Big charities are spoiling things for us small ones

Stories abound in the press about charities. Many are critical. The stories I find most memorable are those focused on financial scandals, governance or data failings and where the high profile casualties don’t do much to change the tone of the conversation. Perhaps they’re memorable because they make me so angry.

Yesterday I read headlines about Help For Heroes and alleged data mishandling (denied by the charity). Today I’ve read a rangy opinion piece in the FT about charities and how a Whitehall insider ‘agrees’ they are ‘murky’. And of course, the coverage of Kids Company continues, including the BBC documentary aired last week.

Of course I know that ‘Charity Does A Good Job’ and ‘No Governance Concerns At Charity’ are not juicy headlines, but what I take from all of this is that it seems that most people writing (and reading?) about charities don’t actually know much about charities, about the reality of running a charity, working in a charity, or receiving services or support from a charity.

As Chief Exec of a local charity, I spend the majority of my time balancing governance, strategic direction, financial management, relationship management (a LOT of relationship management), understanding policy changes (including the devastating implications of local public sector budget cuts), and ensuring that the work we do is of high quality.

As a charity which turns over just over half a million this is a challenge. But we are rightly held to high standards, and we all embrace that. But it has to be proportional. We support hundreds of people both directly and through our hundreds of volunteers – and we do it well and we do it safely. Because we are local, we know what people want and need, and we’re in a position to give it.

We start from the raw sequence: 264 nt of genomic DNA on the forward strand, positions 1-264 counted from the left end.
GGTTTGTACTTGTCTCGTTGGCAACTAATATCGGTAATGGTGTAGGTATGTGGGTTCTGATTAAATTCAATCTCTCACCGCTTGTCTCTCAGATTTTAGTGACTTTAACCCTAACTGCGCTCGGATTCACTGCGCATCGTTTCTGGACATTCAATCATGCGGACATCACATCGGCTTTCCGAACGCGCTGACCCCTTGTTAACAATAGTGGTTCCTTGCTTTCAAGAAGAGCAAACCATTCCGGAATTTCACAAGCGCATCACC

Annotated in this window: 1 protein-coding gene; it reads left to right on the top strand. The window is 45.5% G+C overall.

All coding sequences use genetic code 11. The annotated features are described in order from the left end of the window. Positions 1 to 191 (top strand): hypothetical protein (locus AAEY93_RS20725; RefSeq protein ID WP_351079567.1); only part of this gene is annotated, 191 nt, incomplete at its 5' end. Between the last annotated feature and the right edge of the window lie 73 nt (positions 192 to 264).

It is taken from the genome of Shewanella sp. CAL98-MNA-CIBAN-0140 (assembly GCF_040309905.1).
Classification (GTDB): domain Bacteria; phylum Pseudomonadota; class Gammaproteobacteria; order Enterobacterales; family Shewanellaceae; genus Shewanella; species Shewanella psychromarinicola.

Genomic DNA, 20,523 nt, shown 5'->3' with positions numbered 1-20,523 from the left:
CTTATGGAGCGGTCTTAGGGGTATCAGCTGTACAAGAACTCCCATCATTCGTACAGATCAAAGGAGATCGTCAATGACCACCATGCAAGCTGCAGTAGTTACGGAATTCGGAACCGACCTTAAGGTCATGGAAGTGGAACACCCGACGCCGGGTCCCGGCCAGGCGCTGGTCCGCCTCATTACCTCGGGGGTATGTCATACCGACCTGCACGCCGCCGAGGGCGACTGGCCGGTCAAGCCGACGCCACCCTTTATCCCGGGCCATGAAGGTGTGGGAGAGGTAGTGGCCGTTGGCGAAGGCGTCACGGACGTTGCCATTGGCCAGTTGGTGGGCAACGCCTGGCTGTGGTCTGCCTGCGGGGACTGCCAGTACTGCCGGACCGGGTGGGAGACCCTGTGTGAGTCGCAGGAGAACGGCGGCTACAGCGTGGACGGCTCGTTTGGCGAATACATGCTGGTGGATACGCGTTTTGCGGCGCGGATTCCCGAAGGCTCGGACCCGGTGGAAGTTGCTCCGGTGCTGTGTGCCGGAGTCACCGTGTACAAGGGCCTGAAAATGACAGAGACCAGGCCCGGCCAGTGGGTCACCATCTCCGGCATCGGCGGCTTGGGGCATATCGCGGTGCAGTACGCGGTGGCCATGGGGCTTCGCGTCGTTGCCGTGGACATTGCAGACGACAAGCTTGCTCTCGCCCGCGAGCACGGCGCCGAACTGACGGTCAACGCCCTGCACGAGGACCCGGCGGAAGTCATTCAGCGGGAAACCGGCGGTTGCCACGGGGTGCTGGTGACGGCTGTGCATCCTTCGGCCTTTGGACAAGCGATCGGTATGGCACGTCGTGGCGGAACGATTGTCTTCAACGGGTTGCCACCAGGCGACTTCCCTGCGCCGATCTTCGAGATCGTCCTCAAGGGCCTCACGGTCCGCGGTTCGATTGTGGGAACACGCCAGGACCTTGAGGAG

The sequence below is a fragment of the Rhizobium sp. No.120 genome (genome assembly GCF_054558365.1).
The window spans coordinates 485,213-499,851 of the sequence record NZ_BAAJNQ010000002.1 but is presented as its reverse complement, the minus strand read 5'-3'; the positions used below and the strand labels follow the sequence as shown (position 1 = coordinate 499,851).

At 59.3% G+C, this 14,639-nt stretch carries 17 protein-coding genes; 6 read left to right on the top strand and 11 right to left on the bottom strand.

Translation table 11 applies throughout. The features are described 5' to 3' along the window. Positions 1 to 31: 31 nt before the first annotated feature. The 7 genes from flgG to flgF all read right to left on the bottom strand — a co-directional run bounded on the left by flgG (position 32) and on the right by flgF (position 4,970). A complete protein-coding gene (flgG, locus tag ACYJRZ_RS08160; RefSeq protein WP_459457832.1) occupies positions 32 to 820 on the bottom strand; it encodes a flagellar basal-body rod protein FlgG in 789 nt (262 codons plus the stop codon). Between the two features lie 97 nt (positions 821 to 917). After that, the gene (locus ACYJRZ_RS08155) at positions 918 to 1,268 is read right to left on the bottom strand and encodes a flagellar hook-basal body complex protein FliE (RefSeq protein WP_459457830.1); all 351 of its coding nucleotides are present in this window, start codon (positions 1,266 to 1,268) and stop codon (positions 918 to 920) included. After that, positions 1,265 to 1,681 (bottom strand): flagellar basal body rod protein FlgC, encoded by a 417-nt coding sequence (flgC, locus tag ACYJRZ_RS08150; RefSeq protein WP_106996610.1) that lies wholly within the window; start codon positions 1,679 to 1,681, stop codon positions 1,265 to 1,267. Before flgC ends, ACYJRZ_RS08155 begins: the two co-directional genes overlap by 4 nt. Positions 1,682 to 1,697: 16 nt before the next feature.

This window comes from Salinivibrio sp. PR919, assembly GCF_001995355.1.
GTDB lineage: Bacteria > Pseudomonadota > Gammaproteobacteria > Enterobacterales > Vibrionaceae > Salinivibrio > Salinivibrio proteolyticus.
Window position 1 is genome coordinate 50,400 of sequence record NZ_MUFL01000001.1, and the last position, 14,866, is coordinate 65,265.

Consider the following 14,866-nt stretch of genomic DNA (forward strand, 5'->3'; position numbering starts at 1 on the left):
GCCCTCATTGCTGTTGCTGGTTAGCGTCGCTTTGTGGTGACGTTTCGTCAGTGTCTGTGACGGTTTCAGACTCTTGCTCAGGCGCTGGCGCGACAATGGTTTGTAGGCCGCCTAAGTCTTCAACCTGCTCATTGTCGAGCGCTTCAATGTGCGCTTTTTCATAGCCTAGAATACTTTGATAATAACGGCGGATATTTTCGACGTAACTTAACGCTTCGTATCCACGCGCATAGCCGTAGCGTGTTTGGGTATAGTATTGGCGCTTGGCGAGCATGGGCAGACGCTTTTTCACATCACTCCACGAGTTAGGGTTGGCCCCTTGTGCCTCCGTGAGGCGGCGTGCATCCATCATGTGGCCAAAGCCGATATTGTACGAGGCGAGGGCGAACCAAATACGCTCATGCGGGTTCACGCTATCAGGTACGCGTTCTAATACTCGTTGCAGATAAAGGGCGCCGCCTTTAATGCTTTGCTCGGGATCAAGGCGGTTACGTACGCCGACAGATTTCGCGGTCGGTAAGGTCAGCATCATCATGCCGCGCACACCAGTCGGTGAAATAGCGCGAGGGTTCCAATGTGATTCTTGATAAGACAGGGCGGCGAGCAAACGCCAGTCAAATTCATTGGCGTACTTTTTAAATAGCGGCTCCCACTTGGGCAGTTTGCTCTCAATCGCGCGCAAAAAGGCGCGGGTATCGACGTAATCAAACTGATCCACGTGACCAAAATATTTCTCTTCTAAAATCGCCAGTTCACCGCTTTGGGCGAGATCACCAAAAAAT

However, my experience is that we are held to higher standards than our public sector funders themselves. We are also beholden to their timescales, we are subject to the whims of any given decision-making body who may not feel like deciding on matters that are critical to us and the people we support – mostly due to small p political manoeuvring.

We are working hard to move away from a situation where we are wedged in like this, and that means raising more money in donations, legacies and sponsorship. Telling our stories and asking for support. This is hard when the prevailing media noise is negative, and when it tars all charities with the same brush.

We have about as much in common with AgeUK national (£174.6m 2014), Kids Company (£15.7m 2013), or Help For Heroes (£28.9m 2014) as we do with other businesses that turn over that amount of money each year. We have more in common with the local cafe that values its staff and customers, that buys from local producers and takes pride in the quality of its food. We have the same struggles and have the same trouble getting our voices heard.

The FT did get one thing right in its opinion piece about charities. The statement from Bernard Jenkins that “It is the role of trustees, not the regulator, to ensure that a charity is well run.” is spot on.

A significant part of my job  is to make sure that I have the right skills on the Board of Trustees, that they understand their legal obligations, that they have induction, training and access to networks that help them grow in that role. I work hard to create a culture of openness in the organisation from top to bottom, accepting constructive challenge and striving to always do better.

In my experience, the majority of small, especially local or community charities do this every single day. You just don’t hear about it.


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